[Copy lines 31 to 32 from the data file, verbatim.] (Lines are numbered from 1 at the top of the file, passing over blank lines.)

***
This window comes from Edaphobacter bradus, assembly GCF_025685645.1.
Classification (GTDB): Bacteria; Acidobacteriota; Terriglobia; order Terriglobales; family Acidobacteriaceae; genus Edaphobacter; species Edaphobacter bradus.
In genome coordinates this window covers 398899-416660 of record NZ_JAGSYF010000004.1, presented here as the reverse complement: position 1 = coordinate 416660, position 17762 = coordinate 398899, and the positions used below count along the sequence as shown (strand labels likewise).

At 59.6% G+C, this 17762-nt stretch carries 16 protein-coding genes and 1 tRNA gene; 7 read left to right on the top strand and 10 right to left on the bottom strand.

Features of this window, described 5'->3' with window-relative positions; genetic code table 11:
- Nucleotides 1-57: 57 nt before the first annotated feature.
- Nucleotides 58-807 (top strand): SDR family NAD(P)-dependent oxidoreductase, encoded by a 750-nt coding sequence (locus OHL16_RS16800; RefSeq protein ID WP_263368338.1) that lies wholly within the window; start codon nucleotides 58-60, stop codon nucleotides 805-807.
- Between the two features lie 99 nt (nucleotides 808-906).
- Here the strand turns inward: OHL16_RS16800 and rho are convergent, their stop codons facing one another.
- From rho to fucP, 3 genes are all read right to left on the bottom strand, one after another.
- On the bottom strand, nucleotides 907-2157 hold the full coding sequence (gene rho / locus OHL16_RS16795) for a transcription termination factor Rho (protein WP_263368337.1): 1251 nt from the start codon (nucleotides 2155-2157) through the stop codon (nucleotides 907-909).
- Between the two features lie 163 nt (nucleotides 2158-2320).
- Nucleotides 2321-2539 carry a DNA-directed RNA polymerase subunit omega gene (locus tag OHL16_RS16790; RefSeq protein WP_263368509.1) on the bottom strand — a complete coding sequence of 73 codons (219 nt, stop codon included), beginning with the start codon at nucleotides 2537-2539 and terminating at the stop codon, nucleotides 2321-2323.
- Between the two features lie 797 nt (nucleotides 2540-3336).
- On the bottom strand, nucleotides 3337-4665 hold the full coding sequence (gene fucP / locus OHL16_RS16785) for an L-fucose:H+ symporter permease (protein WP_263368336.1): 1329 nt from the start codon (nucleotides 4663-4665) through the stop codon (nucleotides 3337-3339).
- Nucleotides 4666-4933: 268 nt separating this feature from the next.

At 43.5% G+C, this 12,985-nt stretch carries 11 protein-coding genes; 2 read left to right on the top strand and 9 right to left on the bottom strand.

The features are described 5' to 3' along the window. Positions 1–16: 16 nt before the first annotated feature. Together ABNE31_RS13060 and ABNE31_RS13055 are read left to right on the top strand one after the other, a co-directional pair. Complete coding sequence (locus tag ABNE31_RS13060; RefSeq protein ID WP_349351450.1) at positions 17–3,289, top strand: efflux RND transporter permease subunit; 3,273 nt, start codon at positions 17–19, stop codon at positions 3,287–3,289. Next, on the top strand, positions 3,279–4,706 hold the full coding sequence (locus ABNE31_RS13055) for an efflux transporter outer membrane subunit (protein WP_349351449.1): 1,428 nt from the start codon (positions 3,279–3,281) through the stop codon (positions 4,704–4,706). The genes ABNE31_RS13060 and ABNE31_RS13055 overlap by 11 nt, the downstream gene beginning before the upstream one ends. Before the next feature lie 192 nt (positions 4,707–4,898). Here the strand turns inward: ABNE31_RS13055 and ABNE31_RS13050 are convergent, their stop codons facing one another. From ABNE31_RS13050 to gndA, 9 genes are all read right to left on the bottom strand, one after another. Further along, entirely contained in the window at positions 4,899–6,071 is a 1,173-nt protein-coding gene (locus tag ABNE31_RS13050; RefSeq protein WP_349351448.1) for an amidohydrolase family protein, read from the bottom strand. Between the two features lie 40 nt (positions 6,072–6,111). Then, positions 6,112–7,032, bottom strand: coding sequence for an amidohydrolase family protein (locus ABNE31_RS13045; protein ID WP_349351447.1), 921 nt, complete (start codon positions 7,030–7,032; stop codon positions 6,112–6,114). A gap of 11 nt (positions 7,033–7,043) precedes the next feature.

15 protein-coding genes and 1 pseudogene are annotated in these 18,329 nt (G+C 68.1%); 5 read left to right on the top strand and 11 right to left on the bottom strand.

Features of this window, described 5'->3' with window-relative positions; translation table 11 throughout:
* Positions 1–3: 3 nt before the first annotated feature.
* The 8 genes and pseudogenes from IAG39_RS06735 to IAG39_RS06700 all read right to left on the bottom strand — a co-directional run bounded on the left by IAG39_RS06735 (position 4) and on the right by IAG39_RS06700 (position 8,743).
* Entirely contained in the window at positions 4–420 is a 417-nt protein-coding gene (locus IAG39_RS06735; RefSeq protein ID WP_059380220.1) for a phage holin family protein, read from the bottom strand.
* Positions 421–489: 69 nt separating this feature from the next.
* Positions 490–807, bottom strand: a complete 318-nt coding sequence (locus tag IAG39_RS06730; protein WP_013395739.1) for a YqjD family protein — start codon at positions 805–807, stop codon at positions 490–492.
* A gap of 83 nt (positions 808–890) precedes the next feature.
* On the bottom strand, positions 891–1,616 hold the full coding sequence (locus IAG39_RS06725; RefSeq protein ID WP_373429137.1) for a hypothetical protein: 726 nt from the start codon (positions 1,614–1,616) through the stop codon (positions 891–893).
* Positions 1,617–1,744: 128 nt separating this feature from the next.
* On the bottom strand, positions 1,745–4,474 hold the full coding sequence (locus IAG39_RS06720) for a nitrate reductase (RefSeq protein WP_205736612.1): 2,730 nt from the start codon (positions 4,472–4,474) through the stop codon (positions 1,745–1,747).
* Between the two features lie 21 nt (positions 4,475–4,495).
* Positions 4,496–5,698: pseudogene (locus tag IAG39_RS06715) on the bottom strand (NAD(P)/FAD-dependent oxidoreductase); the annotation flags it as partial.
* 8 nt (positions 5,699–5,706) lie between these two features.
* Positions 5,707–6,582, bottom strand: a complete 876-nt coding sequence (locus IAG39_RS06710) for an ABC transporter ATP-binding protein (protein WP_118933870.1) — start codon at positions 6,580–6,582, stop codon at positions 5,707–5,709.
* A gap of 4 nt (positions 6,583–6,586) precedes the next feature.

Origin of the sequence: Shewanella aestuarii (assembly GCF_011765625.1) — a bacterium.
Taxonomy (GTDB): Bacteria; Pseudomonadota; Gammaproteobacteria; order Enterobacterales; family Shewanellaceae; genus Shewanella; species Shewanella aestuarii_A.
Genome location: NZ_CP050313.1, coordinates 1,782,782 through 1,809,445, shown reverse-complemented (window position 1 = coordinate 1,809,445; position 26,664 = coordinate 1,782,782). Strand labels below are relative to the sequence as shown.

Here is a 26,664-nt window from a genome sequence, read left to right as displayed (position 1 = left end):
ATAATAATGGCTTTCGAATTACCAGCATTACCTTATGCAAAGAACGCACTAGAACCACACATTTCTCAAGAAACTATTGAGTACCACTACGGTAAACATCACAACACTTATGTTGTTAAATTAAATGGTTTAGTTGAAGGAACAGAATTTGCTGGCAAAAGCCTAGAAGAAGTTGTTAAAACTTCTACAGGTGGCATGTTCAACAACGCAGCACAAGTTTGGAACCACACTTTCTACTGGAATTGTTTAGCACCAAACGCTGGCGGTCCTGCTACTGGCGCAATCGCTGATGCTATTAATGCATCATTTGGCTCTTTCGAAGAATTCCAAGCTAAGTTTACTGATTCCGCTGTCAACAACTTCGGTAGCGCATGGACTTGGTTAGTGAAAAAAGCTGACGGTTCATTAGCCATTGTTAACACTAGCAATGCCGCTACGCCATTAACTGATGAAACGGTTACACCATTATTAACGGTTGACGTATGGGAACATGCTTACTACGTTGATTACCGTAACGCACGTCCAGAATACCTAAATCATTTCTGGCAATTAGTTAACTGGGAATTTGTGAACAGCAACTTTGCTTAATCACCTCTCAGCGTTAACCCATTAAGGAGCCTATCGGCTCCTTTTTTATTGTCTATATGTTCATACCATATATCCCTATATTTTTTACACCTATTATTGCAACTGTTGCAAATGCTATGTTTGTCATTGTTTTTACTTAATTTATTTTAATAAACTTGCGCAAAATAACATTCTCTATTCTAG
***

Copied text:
* Positions 4,496–5,698: pseudogene (locus tag IAG39_RS06715) on the bottom strand (NAD(P)/FAD-dependent oxidoreductase); the annotation flags it as partial.
* 8 nt (positions 5,699–5,706) lie between these two features.